Exercise Your Brain With An Antilibrary Of Unread Books And Why Umberto Eco Kept One

Why owning unread books is good for you

“Knowledge sets us free, art sets us free. A great library is freedom”
– Ursula K. Le Guin




Ever buy a book and not read it? The Japanese have a word for amassing books and leaving them unread. It’s tsundoku (積ん読), which literally means reading pile (積ん読).

It’s no bad thing to have unfamiliar things you do not know within reach. Like happening upon a stranger’s playlist, you experience the unfamiliar and are enriched by it. And what better way to discover new ideas and expressions than by keeping books nearby. It’s the antithesis of the zealot who reads one book, finds they agree with it entirely and reads no others.

The Italian writer, literary critic, semiotician and philosopher Umberto Eco (1932 – 2016) kept a personal library of more than 30,000 books. He didn’t read them all cover to cover. He never planned to.

Writer Nassim Taleb says that Eco separated his visitors into those who saw his library and uttered, “’Wow! Signore professore dottore Eco, what a library you have. How many of these books have you read?'” * and the smaller number who realised that a private library is not for show, but for research.

Each books is rich with potential and a reminder of what you do not yet know. “The sight of so many books never failed to excite me, rows and rows of books with multicolored spines,” said the singer Patti Smith on her joy of libraries.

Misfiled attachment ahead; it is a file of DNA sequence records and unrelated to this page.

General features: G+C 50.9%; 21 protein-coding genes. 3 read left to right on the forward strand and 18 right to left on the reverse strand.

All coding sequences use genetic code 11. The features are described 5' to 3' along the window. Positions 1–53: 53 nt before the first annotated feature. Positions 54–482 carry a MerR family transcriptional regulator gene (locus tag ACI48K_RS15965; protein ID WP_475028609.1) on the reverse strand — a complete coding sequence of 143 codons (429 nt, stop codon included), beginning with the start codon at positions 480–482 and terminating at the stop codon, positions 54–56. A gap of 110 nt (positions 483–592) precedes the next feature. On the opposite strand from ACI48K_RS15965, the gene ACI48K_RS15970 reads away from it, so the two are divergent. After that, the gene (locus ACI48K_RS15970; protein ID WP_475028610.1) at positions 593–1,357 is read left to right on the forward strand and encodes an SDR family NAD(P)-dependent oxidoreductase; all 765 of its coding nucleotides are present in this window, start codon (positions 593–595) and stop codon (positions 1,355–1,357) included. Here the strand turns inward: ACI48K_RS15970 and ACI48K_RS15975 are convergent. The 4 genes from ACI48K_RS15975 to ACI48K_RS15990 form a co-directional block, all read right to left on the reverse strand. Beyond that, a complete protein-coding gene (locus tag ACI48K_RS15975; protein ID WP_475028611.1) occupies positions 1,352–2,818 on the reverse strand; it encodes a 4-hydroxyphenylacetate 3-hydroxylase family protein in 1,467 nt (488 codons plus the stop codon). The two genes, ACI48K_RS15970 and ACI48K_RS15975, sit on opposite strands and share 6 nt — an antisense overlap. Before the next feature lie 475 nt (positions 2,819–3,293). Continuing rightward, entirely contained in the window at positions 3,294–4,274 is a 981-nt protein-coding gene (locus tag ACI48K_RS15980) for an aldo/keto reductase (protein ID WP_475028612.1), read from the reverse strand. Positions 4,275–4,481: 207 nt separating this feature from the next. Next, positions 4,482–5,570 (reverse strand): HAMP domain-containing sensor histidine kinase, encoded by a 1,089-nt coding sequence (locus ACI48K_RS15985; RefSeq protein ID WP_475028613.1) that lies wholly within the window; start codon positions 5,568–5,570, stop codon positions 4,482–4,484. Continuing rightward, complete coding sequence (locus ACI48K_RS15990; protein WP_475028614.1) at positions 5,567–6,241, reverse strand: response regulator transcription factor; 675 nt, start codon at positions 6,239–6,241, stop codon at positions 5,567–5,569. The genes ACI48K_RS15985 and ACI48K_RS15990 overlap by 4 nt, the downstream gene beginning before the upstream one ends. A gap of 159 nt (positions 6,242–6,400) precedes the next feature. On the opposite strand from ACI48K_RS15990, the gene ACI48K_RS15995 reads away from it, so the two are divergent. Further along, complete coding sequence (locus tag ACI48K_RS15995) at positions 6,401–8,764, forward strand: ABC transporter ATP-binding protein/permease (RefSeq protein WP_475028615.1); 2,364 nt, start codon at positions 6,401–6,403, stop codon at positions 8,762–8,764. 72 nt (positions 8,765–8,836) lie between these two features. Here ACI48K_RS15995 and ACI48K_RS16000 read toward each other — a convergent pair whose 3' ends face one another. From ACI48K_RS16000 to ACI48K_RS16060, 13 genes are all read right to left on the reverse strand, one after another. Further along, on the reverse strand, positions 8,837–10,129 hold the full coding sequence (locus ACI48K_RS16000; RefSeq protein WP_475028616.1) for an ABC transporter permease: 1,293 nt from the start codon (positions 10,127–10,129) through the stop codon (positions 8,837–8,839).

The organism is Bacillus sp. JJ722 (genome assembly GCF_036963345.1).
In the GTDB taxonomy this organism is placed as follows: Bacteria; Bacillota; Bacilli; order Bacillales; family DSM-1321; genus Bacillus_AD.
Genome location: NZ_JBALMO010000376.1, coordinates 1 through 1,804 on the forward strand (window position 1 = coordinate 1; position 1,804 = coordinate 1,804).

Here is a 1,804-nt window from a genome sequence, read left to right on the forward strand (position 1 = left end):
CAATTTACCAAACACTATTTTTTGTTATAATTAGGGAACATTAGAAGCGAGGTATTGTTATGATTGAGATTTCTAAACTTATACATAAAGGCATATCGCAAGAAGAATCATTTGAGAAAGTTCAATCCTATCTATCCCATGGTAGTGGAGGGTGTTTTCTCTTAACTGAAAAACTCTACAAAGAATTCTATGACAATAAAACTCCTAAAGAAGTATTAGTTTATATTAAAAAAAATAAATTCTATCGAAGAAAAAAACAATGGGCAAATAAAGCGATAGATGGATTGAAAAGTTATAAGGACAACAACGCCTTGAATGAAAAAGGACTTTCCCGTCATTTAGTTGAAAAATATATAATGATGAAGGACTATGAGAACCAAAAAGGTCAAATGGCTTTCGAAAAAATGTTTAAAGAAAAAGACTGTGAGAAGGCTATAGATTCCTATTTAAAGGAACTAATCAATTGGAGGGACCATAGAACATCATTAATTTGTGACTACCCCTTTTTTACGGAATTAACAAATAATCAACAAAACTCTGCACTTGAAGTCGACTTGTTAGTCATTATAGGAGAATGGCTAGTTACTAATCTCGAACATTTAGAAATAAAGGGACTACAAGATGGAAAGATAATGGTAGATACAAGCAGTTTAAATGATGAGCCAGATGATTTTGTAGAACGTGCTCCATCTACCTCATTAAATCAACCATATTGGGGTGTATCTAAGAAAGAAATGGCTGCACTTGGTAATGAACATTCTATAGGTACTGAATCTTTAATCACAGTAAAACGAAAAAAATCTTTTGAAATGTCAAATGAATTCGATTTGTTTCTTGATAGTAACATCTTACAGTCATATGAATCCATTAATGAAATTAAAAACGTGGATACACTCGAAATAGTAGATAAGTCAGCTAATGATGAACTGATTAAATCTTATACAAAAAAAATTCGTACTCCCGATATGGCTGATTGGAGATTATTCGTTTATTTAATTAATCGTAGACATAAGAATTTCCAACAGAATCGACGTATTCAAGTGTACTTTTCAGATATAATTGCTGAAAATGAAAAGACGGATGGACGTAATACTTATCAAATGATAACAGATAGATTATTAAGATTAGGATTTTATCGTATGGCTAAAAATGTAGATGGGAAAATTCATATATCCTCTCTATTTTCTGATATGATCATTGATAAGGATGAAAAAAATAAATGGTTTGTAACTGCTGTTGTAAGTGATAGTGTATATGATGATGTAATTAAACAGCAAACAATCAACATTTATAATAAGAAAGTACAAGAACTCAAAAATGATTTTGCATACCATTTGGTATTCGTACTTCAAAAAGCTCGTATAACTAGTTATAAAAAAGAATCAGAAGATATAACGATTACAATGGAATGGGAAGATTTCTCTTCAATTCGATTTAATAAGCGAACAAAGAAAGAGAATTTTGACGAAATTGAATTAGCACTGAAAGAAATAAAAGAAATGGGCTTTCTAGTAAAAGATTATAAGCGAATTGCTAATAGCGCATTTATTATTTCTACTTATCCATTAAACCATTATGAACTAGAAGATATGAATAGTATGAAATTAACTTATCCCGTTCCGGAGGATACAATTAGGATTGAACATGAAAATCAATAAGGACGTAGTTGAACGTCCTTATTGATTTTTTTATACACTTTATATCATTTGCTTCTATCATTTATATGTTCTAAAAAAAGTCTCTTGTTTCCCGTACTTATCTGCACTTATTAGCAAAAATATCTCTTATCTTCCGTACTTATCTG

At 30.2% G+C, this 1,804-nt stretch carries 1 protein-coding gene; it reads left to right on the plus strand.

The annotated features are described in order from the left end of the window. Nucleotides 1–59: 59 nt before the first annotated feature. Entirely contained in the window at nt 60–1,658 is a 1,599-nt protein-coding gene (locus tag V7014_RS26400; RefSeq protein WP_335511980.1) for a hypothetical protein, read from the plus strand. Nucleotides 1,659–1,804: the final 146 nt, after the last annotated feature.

This is joy in recognising what you don’t know know but could know later. Taleb called it the ‘antilibrary’, coining the term in his book The Black Swan:

“Read books are far less valuable than unread ones. The library should contain as much of what you do not know as your financial means, mortgage rates, and the currently tight real-estate market allows you to put there. You will accumulate more knowledge and more books as you grow older, and the growing number of unread books on the shelves will look at you menacingly. Indeed, the more you know, the larger the rows of unread books. Let us call this collection of unread books an antilibrary.”

Those unread books challenge us, daring us to sty curious and revaluate what we think we know.

“We concentrate on things we already know and time and time again fail to take into consideration what we don’t know. We are, therefore, unable to truly estimate opportunities, too vulnerable to the impulse to simplify, narrate, and categorize, and not open enough to rewarding those who can imagine the ‘impossible’.”

The antilibrary introduces something random and exciting to our learning and our homes.

* Eco’s response to his visitors who asked that question was: “No, these are the ones I have to read by the end of the month. I keep the others in my office.”


via Big Think

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